24 Apr International Conference Private Land Conservation in Europe, 5th February 2019, Brussels, Belgium
Private landowners, what role for Europe’s nature?
Professionals and partners from all across the European Union came together in Brussels beginning of February to discuss the role of
private landowners in protecting nature. Welcoming the other speakers and providing the opening remarks was Karl-Heinz FLORENZ
MEP who gave warm and enthusiastic introductions about the rest of the panel.
Daniel MONTELEONE, ELO
Humberto DELGADO ROSA, Director Natural Capital, European Commission opened the discussion by noting that nature is
slowly eroding and losing biodiversity. He proposed several ideas to help EU reach some of its 2020 goals, including trust building with private landowners, taking into account the psychology of landowners, and providing them with administrative support. He was hopeful that in 2020, future agreements would bring in more private landowners and other people to the table.
The next two panelists presented a global perspective to the issue. Jim LEVITT – International Land Conservation Network – ILCN mentioned how in the United States, the public, private, and civic (NGOs) sectors all work together to protect nature for the public good with tax deductions for conservation easements. Marianne KLEIBERG – The Nature Conservancy, Regional Managing Director, Europe was the other presenter with a global perspective. The Nature Conservancy is the largest land conservation organization in the world, with over 1400 nature preserves and around 1,5 million hectares of easements. She explained that the public and private sectors need each other for land conservancy to be successful, and that good science is important in creating appropriate policies.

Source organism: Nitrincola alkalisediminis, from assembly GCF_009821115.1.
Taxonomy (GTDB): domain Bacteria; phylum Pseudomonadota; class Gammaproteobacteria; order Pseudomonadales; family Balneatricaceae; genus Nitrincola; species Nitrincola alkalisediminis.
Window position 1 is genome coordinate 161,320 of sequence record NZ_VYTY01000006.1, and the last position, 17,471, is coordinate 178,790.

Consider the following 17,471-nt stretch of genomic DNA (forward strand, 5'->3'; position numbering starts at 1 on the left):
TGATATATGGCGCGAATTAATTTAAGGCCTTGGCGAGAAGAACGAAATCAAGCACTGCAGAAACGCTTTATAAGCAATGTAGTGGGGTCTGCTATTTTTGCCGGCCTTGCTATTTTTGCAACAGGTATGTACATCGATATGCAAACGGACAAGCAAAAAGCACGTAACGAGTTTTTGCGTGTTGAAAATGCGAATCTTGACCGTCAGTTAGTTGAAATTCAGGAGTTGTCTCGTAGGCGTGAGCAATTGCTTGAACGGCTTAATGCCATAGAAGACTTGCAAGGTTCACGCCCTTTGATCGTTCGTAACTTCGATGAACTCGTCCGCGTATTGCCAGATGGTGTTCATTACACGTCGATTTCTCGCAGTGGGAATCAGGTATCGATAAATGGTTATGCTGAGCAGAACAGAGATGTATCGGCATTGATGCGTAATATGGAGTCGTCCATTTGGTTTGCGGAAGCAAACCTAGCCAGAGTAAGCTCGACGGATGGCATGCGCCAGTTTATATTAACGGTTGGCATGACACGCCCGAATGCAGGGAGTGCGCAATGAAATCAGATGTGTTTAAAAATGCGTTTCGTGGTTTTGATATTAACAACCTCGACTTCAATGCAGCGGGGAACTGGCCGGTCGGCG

The next presentation was a dual presentation with Anne-Sophie MULIER – European Landowners’ Organization (ELO) and Dr. Tilmann DISSELHOFF – European Land Conservation Network (ELCN) – NABUon building networks for private land conservation in Europe. They mentioned that most EU Member States already have a range of active voluntary programmes whereby landowners and land managers can receive payments and other benefits for participation in land management agreements for conservation purposes. Through dialogue with landowners and field tests in different EU member states, the projects intend to develop recommendations for new and more effective private land conservation policies and show how those policies can be rolled out effectively at a larger scale.
Dr. Stig JOHANSSON, Director, Parks & Wildlife Finland, gave a member state perspective. In Finland, all protective areas are managed as one, and there is one national agency that runs them all. He noted that 80 percent of Finland is forest, and half of that land is privately owned. Of the 4.6 million hectares of protected land, 95 percent is state owned. With such a large amount of nature and forest
in the country, it is important to have an effective plan. Landowners are compensated for the land that they put under conservancy, giving them incentive to be proactive. The final speaker was Angelo SALSI, head of the LIFE Nature Unit, European Commission. He hoped that future projects in the European Union are so forward thinking and he thanked the entire panel.
The final statement was one of optimism and a positive look towards the future.
Article in the Countryside Magazine: Article (page 12)